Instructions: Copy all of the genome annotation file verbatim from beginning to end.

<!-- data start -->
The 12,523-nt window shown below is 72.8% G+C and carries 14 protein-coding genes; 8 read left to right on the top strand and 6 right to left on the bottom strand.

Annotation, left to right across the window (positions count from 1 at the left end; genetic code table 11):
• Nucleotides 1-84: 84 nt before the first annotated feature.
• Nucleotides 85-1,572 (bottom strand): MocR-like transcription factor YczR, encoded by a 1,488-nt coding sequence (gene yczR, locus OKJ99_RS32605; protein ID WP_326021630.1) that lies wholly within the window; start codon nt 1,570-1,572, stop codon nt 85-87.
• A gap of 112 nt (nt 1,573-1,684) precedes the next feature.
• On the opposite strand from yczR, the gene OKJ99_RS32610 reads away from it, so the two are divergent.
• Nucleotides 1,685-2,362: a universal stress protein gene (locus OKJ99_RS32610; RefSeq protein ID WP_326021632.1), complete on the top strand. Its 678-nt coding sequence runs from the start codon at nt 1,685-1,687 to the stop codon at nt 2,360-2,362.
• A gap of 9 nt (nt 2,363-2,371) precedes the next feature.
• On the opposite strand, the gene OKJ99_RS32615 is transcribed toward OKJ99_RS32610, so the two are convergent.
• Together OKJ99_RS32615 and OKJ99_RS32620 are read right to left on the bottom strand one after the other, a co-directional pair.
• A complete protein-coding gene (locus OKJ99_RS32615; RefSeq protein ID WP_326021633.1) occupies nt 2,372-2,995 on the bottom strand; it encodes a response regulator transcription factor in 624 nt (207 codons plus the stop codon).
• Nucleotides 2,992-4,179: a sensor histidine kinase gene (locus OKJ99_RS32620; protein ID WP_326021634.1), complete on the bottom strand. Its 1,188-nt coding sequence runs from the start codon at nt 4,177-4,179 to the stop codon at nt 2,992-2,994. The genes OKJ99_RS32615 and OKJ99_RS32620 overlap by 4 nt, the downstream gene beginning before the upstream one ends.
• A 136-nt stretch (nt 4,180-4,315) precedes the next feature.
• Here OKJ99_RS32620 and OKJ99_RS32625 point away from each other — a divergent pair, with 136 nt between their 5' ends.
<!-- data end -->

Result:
The 12,523-nt window shown below is 72.8% G+C and carries 14 protein-coding genes; 8 read left to right on the top strand and 6 right to left on the bottom strand.

Annotation, left to right across the window (positions count from 1 at the left end; genetic code table 11):
• Nucleotides 1-84: 84 nt before the first annotated feature.
• Nucleotides 85-1,572 (bottom strand): MocR-like transcription factor YczR, encoded by a 1,488-nt coding sequence (gene yczR, locus OKJ99_RS32605; protein ID WP_326021630.1) that lies wholly within the window; start codon nt 1,570-1,572, stop codon nt 85-87.
• A gap of 112 nt (nt 1,573-1,684) precedes the next feature.
• On the opposite strand from yczR, the gene OKJ99_RS32610 reads away from it, so the two are divergent.
• Nucleotides 1,685-2,362: a universal stress protein gene (locus OKJ99_RS32610; RefSeq protein ID WP_326021632.1), complete on the top strand. Its 678-nt coding sequence runs from the start codon at nt 1,685-1,687 to the stop codon at nt 2,360-2,362.
• A gap of 9 nt (nt 2,363-2,371) precedes the next feature.
• On the opposite strand, the gene OKJ99_RS32615 is transcribed toward OKJ99_RS32610, so the two are convergent.
• Together OKJ99_RS32615 and OKJ99_RS32620 are read right to left on the bottom strand one after the other, a co-directional pair.
• A complete protein-coding gene (locus OKJ99_RS32615; RefSeq protein ID WP_326021633.1) occupies nt 2,372-2,995 on the bottom strand; it encodes a response regulator transcription factor in 624 nt (207 codons plus the stop codon).
• Nucleotides 2,992-4,179: a sensor histidine kinase gene (locus OKJ99_RS32620; protein ID WP_326021634.1), complete on the bottom strand. Its 1,188-nt coding sequence runs from the start codon at nt 4,177-4,179 to the stop codon at nt 2,992-2,994. The genes OKJ99_RS32615 and OKJ99_RS32620 overlap by 4 nt, the downstream gene beginning before the upstream one ends.
• A 136-nt stretch (nt 4,180-4,315) precedes the next feature.
• Here OKJ99_RS32620 and OKJ99_RS32625 point away from each other — a divergent pair, with 136 nt between their 5' ends.